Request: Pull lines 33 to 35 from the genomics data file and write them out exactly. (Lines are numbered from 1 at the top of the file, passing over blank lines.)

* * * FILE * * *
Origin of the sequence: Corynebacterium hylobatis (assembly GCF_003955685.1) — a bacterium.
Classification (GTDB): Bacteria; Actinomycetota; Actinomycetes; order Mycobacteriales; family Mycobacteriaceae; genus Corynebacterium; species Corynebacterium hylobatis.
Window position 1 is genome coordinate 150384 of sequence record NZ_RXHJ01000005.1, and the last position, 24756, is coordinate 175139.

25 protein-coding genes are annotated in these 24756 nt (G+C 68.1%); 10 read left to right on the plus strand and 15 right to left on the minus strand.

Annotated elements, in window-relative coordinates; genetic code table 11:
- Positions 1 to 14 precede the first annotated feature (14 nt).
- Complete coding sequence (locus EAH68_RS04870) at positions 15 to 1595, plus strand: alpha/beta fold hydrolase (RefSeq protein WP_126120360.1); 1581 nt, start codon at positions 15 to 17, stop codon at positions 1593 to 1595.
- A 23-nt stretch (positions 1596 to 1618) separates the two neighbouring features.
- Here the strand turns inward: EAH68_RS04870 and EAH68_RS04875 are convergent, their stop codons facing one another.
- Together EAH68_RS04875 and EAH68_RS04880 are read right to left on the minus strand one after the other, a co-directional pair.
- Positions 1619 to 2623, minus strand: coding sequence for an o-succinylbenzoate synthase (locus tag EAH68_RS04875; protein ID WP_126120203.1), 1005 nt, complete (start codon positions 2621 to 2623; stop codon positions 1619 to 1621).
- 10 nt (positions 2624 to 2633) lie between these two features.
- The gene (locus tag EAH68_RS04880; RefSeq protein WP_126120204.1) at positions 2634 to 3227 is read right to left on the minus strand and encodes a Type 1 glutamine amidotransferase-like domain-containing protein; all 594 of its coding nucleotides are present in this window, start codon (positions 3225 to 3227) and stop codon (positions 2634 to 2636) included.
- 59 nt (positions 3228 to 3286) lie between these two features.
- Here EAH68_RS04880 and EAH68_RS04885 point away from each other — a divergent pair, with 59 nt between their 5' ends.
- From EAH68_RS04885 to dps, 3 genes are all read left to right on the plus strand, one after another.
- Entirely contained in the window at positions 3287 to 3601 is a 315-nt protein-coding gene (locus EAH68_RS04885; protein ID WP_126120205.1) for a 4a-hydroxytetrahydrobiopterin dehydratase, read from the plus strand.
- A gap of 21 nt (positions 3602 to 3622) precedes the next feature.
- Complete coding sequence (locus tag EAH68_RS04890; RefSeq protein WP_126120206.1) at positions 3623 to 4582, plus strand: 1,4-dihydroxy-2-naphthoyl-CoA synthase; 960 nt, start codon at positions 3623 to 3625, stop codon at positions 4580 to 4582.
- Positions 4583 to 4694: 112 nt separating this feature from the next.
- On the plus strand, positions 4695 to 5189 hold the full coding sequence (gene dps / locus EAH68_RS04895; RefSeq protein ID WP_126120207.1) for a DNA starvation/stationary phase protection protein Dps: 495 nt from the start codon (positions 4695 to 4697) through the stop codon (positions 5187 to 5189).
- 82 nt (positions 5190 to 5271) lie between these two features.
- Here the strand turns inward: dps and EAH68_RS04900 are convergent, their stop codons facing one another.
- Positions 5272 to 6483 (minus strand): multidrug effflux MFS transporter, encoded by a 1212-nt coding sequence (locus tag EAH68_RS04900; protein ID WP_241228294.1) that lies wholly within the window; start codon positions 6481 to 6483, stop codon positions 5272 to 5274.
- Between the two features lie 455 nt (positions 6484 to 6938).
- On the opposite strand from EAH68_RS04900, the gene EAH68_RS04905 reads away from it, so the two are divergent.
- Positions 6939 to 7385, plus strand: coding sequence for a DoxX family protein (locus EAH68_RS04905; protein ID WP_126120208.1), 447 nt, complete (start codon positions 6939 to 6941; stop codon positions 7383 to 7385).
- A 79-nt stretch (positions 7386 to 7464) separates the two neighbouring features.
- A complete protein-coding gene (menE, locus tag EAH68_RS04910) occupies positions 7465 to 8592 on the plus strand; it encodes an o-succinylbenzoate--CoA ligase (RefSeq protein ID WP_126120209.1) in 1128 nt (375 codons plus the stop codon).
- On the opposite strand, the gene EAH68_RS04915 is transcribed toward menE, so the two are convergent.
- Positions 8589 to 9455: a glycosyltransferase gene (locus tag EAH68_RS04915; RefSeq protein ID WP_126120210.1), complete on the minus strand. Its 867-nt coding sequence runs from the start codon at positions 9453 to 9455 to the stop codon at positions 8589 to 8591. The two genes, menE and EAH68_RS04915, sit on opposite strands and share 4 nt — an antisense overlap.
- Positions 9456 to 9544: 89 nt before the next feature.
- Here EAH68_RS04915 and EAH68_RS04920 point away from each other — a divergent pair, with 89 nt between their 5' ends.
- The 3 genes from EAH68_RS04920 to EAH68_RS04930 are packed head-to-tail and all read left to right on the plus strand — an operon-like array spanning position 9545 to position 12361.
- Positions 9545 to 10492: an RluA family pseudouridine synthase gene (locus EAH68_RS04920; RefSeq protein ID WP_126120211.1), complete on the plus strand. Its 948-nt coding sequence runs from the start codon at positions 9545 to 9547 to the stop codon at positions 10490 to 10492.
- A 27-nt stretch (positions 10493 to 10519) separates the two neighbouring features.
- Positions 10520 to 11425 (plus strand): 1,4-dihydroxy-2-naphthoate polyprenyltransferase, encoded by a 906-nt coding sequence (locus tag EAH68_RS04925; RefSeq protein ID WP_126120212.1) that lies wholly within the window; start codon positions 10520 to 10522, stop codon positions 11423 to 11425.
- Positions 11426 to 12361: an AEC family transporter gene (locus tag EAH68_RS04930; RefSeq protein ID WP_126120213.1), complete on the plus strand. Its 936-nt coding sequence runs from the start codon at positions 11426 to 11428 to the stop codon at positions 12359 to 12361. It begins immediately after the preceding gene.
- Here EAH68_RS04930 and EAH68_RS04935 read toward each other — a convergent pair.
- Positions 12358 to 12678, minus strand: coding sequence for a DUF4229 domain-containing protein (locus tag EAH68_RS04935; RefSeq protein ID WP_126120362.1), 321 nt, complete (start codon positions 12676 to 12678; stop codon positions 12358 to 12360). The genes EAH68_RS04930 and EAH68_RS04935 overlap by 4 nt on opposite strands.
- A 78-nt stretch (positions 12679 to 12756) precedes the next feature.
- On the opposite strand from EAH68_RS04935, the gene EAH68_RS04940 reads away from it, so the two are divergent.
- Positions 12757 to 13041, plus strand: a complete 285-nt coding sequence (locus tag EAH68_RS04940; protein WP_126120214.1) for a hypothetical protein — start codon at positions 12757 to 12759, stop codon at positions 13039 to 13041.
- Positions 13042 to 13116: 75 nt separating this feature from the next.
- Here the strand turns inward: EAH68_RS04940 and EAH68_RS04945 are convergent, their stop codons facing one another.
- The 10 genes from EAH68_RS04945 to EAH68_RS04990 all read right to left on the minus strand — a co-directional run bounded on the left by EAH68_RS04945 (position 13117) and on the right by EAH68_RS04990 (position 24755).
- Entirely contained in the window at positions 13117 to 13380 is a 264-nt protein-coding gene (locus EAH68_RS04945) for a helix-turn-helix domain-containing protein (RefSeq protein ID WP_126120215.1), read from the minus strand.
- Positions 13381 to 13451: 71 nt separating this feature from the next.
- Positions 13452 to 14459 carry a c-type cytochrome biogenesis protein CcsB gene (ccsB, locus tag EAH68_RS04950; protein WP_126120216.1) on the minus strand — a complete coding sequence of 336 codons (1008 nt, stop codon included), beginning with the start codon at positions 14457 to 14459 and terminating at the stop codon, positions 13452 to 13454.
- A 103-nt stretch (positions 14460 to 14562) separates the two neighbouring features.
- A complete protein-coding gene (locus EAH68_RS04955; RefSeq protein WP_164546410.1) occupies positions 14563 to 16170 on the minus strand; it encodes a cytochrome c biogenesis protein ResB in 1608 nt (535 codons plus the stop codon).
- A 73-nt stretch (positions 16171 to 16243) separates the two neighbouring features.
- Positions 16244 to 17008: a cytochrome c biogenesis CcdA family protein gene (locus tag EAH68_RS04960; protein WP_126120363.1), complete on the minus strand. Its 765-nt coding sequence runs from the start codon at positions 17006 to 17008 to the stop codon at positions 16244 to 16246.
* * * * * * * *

- Here EAH68_RS04915 and EAH68_RS04920 point away from each other — a divergent pair, with 89 nt between their 5' ends.
- The 3 genes from EAH68_RS04920 to EAH68_RS04930 are packed head-to-tail and all read left to right on the plus strand — an operon-like array spanning position 9545 to position 12361.
- Positions 9545 to 10492: an RluA family pseudouridine synthase gene (locus EAH68_RS04920; RefSeq protein ID WP_126120211.1), complete on the plus strand. Its 948-nt coding sequence runs from the start codon at positions 9545 to 9547 to the stop codon at positions 10490 to 10492.